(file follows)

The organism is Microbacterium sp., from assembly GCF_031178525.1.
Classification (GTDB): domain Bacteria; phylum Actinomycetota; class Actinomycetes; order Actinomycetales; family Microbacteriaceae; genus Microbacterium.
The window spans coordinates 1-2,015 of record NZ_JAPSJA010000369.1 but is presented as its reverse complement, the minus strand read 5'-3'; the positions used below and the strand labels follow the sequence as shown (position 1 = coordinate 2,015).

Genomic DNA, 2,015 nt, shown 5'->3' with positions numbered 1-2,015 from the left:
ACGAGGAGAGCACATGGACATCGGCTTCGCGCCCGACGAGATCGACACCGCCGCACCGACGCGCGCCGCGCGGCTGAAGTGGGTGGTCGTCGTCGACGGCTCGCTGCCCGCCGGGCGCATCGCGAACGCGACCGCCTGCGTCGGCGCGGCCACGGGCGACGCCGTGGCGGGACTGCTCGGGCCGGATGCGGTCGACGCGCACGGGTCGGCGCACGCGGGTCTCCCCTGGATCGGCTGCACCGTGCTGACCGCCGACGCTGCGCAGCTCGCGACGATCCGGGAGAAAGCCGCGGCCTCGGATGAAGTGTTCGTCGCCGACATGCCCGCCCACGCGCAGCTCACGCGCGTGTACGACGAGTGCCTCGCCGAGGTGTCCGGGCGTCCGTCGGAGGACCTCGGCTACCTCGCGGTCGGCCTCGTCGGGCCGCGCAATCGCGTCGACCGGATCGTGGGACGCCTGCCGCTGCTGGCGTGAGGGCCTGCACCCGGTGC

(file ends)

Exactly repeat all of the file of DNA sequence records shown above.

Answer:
The organism is Microbacterium sp., from assembly GCF_031178525.1.
Classification (GTDB): domain Bacteria; phylum Actinomycetota; class Actinomycetes; order Actinomycetales; family Microbacteriaceae; genus Microbacterium.
The window spans coordinates 1-2,015 of record NZ_JAPSJA010000369.1 but is presented as its reverse complement, the minus strand read 5'-3'; the positions used below and the strand labels follow the sequence as shown (position 1 = coordinate 2,015).

Genomic DNA, 2,015 nt, shown 5'->3' with positions numbered 1-2,015 from the left:
ACGAGGAGAGCACATGGACATCGGCTTCGCGCCCGACGAGATCGACACCGCCGCACCGACGCGCGCCGCGCGGCTGAAGTGGGTGGTCGTCGTCGACGGCTCGCTGCCCGCCGGGCGCATCGCGAACGCGACCGCCTGCGTCGGCGCGGCCACGGGCGACGCCGTGGCGGGACTGCTCGGGCCGGATGCGGTCGACGCGCACGGGTCGGCGCACGCGGGTCTCCCCTGGATCGGCTGCACCGTGCTGACCGCCGACGCTGCGCAGCTCGCGACGATCCGGGAGAAAGCCGCGGCCTCGGATGAAGTGTTCGTCGCCGACATGCCCGCCCACGCGCAGCTCACGCGCGTGTACGACGAGTGCCTCGCCGAGGTGTCCGGGCGTCCGTCGGAGGACCTCGGCTACCTCGCGGTCGGCCTCGTCGGGCCGCGCAATCGCGTCGACCGGATCGTGGGACGCCTGCCGCTGCTGGCGTGAGGGCCTGCACCCGGTGC